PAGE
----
Ecovis Global > Lithuania become a country with clear legal framework for cryptocurrencies with regard to taxes
Lithuania become a country with clear legal framework for cryptocurrencies with regard to taxes
3. September 2018
Lithuania has become one of the first countries in the world responding to the impact of the cryptocurrencies on financial markets. After long internal discussions, the Lithuanian State Tax Inspectorate’s (LR VMI) announced a commentary about the operations related to the taxation of cryptocurrencies’ turnover and it will undoubtedly add more clarity to the application of the tax laws to activities related to cryptocurrencies, ICO and tokens.
Cryptocurrencies and their blockchain technology have encouraged the growth of companies with ICO’s funding schemes. “However, in order to succeed in business based on financing from cryptocurrencies, a clear legal framework for cryptocurrencies is needed, and first and foremost, on the tax matter, which so far is lacking in many countries. Lithuania’s timely response to the change is an example to the rest of the world, which indicates that we are on the right way”, says Kęstutis Kvainauskas, attorney at law of ECOVIS ProventusLaw, a law firm, specializing in financial markets.
The explanation provided by the LR VMI consists of a sufficiently detailed description of the situations related to the application of the provisions of the Law on Corporate Income Tax and Law on Income Tax of Individuals, when incomes are recognized as taxable, what documents can justify incomes and expenses and etc. The explanation also provides information on certain tokens issuance models, as well as on the peculiarities of the VAT application.
Cryptocurrencies must be included into accounts
Speaking about cryptocurrencies, we usually talk about the most famous – bitcoin, ethereum, ripple, litecoin, NEM, Monero and others. According to the Tax Inspectorate of the Republic of Lithuania, from the tax point of view, cryptocurrency will always be considered an instrument that will be analogous to its characteristics to described cryptocurrencies. In some cases, from the taxation point of view, some other instrument (e.g. certain type of tokens) also can be recognized as a cryptocurrency. It needs to be noted that from the point of view of the Law on Corporate Income Tax and Law on Income Tax of Individuals, by the content and economic significance of the transactions carried out, the cryptocurrency is recognized as short term asset that can be used as a payment instrument for goods and services or held for sale, meanwhile for the purposes of VAT, cryptocurrency is considered to be the same currency like the euro, dollar and etc. The explanation provided by the LR VMI is also useful because it revises different types of tokens issued within the ICO: security tokens, utility tokens, and the third possible kind of tokens it is such tokens which we cannot consider nor as securities (financial), nor as utility tokens.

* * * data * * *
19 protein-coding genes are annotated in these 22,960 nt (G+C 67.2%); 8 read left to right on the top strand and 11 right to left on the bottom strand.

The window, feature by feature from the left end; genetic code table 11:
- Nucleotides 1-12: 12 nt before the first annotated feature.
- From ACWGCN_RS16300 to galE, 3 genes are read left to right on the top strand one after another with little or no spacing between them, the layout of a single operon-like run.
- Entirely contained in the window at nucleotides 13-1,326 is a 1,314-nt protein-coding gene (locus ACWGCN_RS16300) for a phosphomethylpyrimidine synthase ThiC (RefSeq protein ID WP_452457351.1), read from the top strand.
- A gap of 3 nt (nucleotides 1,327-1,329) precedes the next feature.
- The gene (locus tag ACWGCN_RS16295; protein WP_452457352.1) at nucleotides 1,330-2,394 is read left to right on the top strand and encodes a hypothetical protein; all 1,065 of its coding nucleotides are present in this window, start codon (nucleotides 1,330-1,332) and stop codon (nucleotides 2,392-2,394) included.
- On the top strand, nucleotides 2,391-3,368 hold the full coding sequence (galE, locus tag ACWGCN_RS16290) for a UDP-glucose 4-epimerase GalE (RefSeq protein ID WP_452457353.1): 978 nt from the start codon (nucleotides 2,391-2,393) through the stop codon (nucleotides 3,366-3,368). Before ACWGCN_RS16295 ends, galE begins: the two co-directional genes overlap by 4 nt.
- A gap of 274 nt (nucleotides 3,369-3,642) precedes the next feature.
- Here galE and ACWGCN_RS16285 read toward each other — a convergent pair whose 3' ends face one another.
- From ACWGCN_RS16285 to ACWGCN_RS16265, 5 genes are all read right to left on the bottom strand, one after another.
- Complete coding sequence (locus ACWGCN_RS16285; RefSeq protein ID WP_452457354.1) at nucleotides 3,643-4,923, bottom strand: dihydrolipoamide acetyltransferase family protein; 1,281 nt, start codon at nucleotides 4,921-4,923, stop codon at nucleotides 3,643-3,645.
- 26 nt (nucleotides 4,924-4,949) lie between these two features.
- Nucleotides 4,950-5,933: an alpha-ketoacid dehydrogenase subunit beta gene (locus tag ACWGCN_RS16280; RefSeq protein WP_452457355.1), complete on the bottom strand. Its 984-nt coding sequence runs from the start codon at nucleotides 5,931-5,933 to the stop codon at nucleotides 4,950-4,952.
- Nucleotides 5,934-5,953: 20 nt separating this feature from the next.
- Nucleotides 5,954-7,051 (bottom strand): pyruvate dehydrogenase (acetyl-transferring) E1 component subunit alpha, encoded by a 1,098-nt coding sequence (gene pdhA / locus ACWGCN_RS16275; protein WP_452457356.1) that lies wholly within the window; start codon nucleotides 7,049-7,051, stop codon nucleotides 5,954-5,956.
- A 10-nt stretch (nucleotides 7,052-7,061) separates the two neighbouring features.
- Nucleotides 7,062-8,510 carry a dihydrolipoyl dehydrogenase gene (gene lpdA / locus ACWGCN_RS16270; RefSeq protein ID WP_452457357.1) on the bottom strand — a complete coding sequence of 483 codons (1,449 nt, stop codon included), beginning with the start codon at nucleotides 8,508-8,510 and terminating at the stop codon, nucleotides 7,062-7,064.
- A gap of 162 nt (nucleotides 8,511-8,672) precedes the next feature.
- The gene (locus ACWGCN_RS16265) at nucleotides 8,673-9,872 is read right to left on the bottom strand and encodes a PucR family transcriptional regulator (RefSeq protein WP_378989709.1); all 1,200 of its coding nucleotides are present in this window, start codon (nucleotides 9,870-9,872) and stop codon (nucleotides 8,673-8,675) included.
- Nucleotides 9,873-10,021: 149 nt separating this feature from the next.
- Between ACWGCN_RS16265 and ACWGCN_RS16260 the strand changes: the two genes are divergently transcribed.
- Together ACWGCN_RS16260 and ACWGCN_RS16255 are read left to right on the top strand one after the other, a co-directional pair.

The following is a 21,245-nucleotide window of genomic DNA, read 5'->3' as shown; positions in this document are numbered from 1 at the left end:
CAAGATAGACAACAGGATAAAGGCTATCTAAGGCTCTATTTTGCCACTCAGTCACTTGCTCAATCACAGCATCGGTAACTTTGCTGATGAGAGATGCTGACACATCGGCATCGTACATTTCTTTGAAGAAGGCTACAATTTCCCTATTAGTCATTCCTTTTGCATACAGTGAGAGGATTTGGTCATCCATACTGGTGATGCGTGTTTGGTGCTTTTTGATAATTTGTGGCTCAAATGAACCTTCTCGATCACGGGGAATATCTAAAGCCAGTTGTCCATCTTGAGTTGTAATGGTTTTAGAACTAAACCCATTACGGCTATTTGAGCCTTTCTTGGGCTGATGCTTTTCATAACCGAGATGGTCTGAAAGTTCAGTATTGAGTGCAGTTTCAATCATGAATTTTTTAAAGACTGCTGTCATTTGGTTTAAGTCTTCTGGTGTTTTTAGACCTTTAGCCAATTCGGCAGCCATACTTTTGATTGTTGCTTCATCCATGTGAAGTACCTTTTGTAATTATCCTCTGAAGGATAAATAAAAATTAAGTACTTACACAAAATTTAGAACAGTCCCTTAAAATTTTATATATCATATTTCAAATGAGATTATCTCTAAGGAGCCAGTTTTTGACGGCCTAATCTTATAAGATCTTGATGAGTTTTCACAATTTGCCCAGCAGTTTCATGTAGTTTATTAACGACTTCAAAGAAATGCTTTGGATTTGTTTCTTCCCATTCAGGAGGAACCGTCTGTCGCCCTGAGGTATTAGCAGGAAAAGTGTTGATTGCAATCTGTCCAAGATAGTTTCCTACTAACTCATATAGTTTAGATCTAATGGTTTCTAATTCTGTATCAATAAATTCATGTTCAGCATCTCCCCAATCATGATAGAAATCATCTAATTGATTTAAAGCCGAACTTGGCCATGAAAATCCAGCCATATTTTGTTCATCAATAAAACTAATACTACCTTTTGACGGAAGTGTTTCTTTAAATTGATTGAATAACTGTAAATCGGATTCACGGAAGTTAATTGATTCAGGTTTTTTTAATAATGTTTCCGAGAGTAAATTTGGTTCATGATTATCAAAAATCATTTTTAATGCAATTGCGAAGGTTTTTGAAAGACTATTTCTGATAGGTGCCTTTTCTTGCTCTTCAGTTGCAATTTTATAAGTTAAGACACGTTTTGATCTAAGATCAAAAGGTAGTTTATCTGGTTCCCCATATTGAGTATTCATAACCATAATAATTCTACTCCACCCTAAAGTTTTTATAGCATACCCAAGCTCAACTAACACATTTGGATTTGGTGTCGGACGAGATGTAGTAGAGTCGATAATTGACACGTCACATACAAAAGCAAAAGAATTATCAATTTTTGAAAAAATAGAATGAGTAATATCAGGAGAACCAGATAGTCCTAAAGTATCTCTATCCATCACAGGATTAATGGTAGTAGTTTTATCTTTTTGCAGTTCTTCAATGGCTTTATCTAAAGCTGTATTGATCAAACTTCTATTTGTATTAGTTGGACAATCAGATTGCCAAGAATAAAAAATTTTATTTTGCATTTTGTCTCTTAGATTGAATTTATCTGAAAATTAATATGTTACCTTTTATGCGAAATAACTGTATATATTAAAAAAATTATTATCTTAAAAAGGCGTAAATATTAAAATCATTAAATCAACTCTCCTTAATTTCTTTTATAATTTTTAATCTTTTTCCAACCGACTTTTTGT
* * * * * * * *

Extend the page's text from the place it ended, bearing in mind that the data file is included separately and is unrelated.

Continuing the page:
The ECOVIS Audit Partner in Lithuania, Aidas Ramanauskas, points out that when assessing to which kind of type token belongs, the specific token characteristics described in the white papers are evaluated. If the Bank of Lithuania recognizes a token as a security, such a token will be treated as a security for tax purposes, but possible situations in which, even if the Bank of Lithuania does not recognize a token as a security, such a token may still be considered a security from the point of view of all or only particular taxes. LR VMI points out that tax activities related to cryptocurrencies and tokens must be registered in the accounts in the form of euro. The fact is that there are no legal regulations regulating the relation between cryptocurrencies (or tokens) and euro exchange ratio, which is a relatively a risk, because the rate of cryptocurrencies or tokens can fall very significantly during a very short period of time.
Earnings from cryptocurrencies up to 2 500 Eur – tax-free
According to the explanation provided by the LR VMI, when a person earns a cryptocurrency, the tax base does not arise in the corporate tax, but when a person sells the cryptocurrency, the taxable income should recognize the amount calculated from the selling price of the virtual currency, after deducting its production price, in calculating taxable profit.